COPPERAS COVE — Perhaps the most amazing statistic passed along during a rainwater harvesting class at the Copperas Cove Public Library Thursday night: it is possible to collect over 38,000 gallons of rainwater per year off a 1,200 square foot roof.
Dotty Woodson — whose many titles with Texas A&M University’s AgriLife Research program includes rainwater harvesting professional, extension specialist and horiculturalist — relayed a long list of facts about the benefits of rainwater harvesting to a class of more than three dozen men, women and children.
“Most people want to talk about harvesting rainwater during a drought,” Woodson said. Cities, in particular, must talk about what to do to conserve water when the next drought will inevitably occur.
Rainwater harvesting is fairly simple and inexpensive, according to Woodson.
The rainwater which is collected should not be consumed by humans, it can be used for animals, to irrigate lawns and gardens, in aquariums, for firefighting and other purposes, Woodson said. The rainwater is salt free, as well as calcium and chlorine free.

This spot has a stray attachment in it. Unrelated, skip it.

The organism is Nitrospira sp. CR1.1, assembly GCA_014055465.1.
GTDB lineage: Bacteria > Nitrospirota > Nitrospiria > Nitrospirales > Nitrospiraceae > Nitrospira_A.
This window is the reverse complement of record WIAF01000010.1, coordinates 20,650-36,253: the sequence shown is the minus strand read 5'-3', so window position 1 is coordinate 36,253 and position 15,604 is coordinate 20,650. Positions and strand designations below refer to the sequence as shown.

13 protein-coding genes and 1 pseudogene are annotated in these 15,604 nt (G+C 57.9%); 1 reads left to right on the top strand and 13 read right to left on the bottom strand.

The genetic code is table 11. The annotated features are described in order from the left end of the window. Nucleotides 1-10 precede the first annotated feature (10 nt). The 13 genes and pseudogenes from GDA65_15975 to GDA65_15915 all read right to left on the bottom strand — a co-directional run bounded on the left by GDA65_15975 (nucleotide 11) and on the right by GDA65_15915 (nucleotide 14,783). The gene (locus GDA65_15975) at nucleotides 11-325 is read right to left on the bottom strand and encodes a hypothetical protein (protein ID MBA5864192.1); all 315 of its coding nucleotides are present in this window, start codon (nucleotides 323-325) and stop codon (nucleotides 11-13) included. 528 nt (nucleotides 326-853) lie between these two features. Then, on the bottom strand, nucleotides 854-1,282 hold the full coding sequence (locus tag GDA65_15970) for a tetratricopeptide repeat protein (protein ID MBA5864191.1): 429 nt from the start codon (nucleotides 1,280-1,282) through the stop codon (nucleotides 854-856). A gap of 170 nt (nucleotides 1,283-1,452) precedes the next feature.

When rainwater is not collected, it runs off into area creeks and rivers, picking up contaminants, pollution and debris along the way, Woodson said. That makes it necessary for municipalities to spend extra money to clean the water before it reaches the homes and businesses.
Thus, both individuals and cities save money when rainwater is harvested.
The class was sponsored by the Lampasas River Watershed Partnership, Keep Copperas Cove Beautiful, Texas A&M AgriLife Research, Texas A&M AgriLife Extension Service, and the Texas State Soil and Water Conservation Board
Participants in the class had the opportunity to create their own rain barrel, with Keep Copperas Cove Beautiful covering some of the cost.
More information on rainwater harvesting is available on the website: rainwaterharvesting.tamu.edu.
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